Maya Allison, founding director and chief curator of the NYU Abu Dhabi Art Gallery Image Credit: Supplie

Founding director and chief curator of the NYUAD Art Gallery, Maya Allison had been thinking of organising “But We Cannot See Them: Tracing a UAE Art Community, 1988-2008” show since she moved to Abu Dhabi five years ago.

“When you are doing a historical survey of a group, the approach can be to reproduce a key show from the time, or to show their relationship over time. I decided to do the latter,” she says. Allison spoke to the Weekend Review about her curatorial vision for this show. Excerpts:

Why did you choose this theme for the show?

My specialisation as a curator is on artistic communities and I know how important they are in the development of artists. I have been thinking about this show since I moved to Abu Dhabi five years ago and learned of this community. When I talked to the artists, I realised that core members of this community included not just visual artists but also poets, writers, journalists, musicians, filmmakers and people from the theatre. That became an important part of how we conceptualised the show. We felt that it was important to tell the story through the eyes of the artists and other members, so we did videotaped interviews with them, which are included in the show.

Why did you select the period from 1988 to 2008?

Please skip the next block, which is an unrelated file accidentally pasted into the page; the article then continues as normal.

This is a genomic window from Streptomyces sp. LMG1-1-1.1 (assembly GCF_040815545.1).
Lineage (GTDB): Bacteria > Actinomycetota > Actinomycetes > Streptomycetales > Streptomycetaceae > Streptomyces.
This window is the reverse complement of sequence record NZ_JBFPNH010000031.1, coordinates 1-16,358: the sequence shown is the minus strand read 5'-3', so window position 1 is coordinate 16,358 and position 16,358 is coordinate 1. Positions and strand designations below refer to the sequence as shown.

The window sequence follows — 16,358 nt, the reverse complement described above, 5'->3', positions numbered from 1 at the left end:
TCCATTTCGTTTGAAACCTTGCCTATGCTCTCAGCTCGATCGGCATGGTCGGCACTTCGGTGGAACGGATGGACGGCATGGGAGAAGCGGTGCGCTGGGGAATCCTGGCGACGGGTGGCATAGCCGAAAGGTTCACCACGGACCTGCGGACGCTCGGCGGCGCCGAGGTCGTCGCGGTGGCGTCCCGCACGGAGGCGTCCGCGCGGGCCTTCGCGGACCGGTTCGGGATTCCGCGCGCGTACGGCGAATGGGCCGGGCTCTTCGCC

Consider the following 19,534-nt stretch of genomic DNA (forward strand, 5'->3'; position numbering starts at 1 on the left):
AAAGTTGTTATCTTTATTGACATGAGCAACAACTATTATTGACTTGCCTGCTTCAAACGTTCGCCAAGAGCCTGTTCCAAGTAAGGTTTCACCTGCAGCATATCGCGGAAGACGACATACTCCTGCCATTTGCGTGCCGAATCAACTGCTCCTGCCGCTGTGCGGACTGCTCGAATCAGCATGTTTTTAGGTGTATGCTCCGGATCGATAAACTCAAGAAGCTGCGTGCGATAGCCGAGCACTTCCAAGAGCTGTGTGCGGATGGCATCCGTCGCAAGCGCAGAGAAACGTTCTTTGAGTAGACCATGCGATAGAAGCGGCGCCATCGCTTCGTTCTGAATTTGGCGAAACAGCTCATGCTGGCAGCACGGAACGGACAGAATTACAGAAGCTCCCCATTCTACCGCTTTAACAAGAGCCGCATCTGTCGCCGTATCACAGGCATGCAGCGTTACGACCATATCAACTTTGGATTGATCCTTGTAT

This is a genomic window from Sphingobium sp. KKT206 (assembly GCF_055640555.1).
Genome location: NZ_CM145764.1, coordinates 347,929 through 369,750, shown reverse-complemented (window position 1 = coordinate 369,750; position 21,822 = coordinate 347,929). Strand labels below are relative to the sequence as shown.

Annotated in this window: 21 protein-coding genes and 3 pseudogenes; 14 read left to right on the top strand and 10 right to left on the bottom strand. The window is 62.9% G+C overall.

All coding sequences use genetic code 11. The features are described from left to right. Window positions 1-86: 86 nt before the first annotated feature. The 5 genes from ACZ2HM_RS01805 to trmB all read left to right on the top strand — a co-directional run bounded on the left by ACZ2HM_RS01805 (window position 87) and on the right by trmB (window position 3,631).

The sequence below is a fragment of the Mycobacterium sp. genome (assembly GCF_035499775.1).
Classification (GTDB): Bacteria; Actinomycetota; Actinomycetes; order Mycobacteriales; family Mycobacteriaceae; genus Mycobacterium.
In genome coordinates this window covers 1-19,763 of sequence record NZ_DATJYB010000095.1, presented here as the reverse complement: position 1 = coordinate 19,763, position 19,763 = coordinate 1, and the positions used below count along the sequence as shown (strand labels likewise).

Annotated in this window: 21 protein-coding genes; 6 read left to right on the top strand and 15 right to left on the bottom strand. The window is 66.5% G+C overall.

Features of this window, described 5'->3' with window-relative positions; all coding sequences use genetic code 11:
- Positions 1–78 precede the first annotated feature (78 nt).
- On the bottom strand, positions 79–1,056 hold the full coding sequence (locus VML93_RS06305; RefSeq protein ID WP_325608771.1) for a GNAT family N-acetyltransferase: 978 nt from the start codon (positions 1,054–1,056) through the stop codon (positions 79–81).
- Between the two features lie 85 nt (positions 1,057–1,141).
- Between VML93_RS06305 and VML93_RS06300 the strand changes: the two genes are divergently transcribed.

Hassan Sharif was very active prior to this period and the community continued to flourish after 2008. But we decided to start at 1988 because that is when the generation of his students came of age. Their work matured and they began showing regularly and the community formed. It was very active throughout the 1990s and 2000s and by 2007 these artists became established. We stopped at 2008 because The Flying House opened in December 2007, providing a permanent venue for these artists to show their work and for international curators to find them. At the same time, the UAE turned its attention to supporting the cultural sector and announced plans for major museums and art fairs. The few exhibitions in this period included the annual show at the Emirates Fine Arts Society in Sharjah, the Sharjah Biennial, and occasional shows at the Sharjah Art Museum and the French Cultural Centre in Dubai. So, this exhibition is about the two decades when the community, and the ‘sand palace’, were in many ways the art infrastructure for the artists and kept them going in the absence of regular exhibitions.

What was the idea behind the book?

We originally planned a catalogue with some interviews but we later realised that it was crucial to document each member’s story of how they became an artist, the people who influenced them, their memories of the community gatherings and how the members helped each other. We could not interview Hassan Sharif who passed away last year but we have an extensive interview [Cristiana] de Marchi did with him in 2009, that was approved by him but has never been published before. The book also includes an interview Hassan Sharif did with Jos Clevers who passed away in 2009. There is a misunderstanding internationally that contemporary art did not exist in the UAE during that period and this exhibition and book aim to change that notion. The book also includes a seminal essay on the history of Modern art communities in the Gulf region, by art historian Aisha Stoby which contextualises this community as part of many such communities that were forming across the region during this period.